Quick Warm Up

Having a quick warm-up at my disposal has been a very useful to me. Somedays I have 40 minutes to get my face ready for a day of playing. Unfortunately too often I get only 10-15 minutes to play in the morning. And that’s it!no-time-480-300x300

So when my private student informed me that they didn’t have much time to get in a good warm-up, I decided to help them and me with that problem. Here’s what I came up with…perhaps it might be useful to others.

Castro Quick Warm Up

I Was Feeling This Way Also

Recently I listened to an NPR classical music podcast call Conducting Business. The subject of that talk was related to my blog post Faces At Concerts.

Naomi-LewinDuring the podcast the host Naomi Lewin facilitated a group discussion about the diversity of both audiences and members of major symphony orchestras in the United States. I’m glad to hear that these kinds of conversations are happening in public forums and encourage many to listen to the podcast American Orchestras Grapples With Lack of Diversity.

Best Seat In The Housemates

Generally if you are on a stage performing, you are a fan of what you are performing. Either you like the act of sharing something with folk on a stage or you feel strongly about that specific artistic expression. I’m convinced every performer feels one of those mentioned before and I’m certain that I take these moments for granted.

Recently I performed a piece with an orchestra that is rarely performed. The performance was well received by the audience and performers. During rehearsals I noticed my seat was just about in the center of the stage directly in front of the conductor. This isn’t unusual, however with music coming at me from all directions I got to experience the music (and all the wonderful sounds) from an interesting perspective.

I think I had the best seat in the house.

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Still Nervous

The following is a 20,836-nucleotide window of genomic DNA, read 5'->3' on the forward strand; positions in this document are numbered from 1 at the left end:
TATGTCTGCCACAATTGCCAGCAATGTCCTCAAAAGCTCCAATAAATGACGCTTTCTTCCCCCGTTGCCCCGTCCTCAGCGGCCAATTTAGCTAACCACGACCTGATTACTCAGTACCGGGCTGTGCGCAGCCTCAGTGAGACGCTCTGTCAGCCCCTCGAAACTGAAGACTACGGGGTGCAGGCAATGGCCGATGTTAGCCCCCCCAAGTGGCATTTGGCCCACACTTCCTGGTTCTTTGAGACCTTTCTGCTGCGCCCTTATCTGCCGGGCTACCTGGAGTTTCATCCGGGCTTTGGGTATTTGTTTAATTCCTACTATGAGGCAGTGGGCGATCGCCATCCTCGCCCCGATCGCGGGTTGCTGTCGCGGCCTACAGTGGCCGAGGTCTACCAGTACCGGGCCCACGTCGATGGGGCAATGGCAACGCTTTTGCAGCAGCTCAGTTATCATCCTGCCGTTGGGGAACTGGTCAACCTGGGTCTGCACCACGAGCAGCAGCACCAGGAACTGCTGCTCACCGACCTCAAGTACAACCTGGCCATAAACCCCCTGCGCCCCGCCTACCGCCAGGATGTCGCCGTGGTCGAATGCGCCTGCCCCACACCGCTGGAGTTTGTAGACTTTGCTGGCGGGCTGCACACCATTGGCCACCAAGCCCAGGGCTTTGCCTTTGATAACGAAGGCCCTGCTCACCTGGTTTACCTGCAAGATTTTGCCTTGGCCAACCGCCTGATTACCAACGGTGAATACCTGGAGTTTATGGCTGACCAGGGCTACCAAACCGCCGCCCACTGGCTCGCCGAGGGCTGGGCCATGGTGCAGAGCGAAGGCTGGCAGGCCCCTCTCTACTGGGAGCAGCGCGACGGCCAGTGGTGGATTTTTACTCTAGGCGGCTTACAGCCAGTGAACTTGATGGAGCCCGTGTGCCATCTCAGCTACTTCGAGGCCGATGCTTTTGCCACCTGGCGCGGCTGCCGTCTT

I don’t claim to be the kind of person that has it all together. In fact anyone that really knows me, understand that the confidence they see is just a facade. So it may come as a surprise to many that even though I perform music often, I still get quite nervous.

Most performers or public speakers understand the kind of nervous I am referring to. The kind of uncomfortable that comes every once in a while, when you are put into an unfamiliar situation. Or worst, when you know exactly the position you will be in and you know it’s not going to be good. What ends up happening to some is well known as “The Shakes”.

There are ways of combatting this problem. First, is knowing what happening to you. Understanding that your body is flooding with adrenaline as part of your fight or flight reaction to stressful encounters. Second (at least for me) is to breathe, while the voice in my head is going through the task in front of me step by step. Third is understanding that I need to have experiences working in these environments to help reduce or cope with this kind of reaction. So try to put yourself in that position more often than you’d like, to teach yourself how to deal with the anxiety. The last option is to use medication.

Many people use propranolol to help deal with the physical aspects of performance anxiety. These beta blockers can be used to chemically resist our adrenaline from causing performers to shake uncontrollably. The New York Times has an article titled “Better Playing Through Chemistry” on the subject and WQXR also did a set of  radio interviews. Check them out, they give a wide perspective on the reasons for the use of medication for performers.

Please comment if you have other thoughts and suggestions. I think it’s a discussion we should not be afraid to have.

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Vizzutti Perfect 4th – Studies and Etudes: Book Review

For decades, legendary virtuosos trumpeter, composer and teacher Allen Vizzutti has written method books, chamber ensemble pieces and solo repertoire for woodwind and brass instruments. His career as a performer is unparalleled and is something you should experience in person.

Vizzutti’s book “Perfect 4th: Studies and Etudes” is a thorough look into the many interesting and innovative ways to practice this interval. The exercises can pose challenging hurtles for all levels of player, depending on variations in articulation and tempo. However, like the Clark’s Technical  Studies and Vizzutti’s Technical Studies, the exercises in this book take on a life of their own when memorized. Additionally, the exercises sit well on the piccolo trumpet for players who are looking for another set of studies to add to their routine.

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For more information about Allen Vizzutti and his method books, visit his website http://www.vizzutti.com/merch.html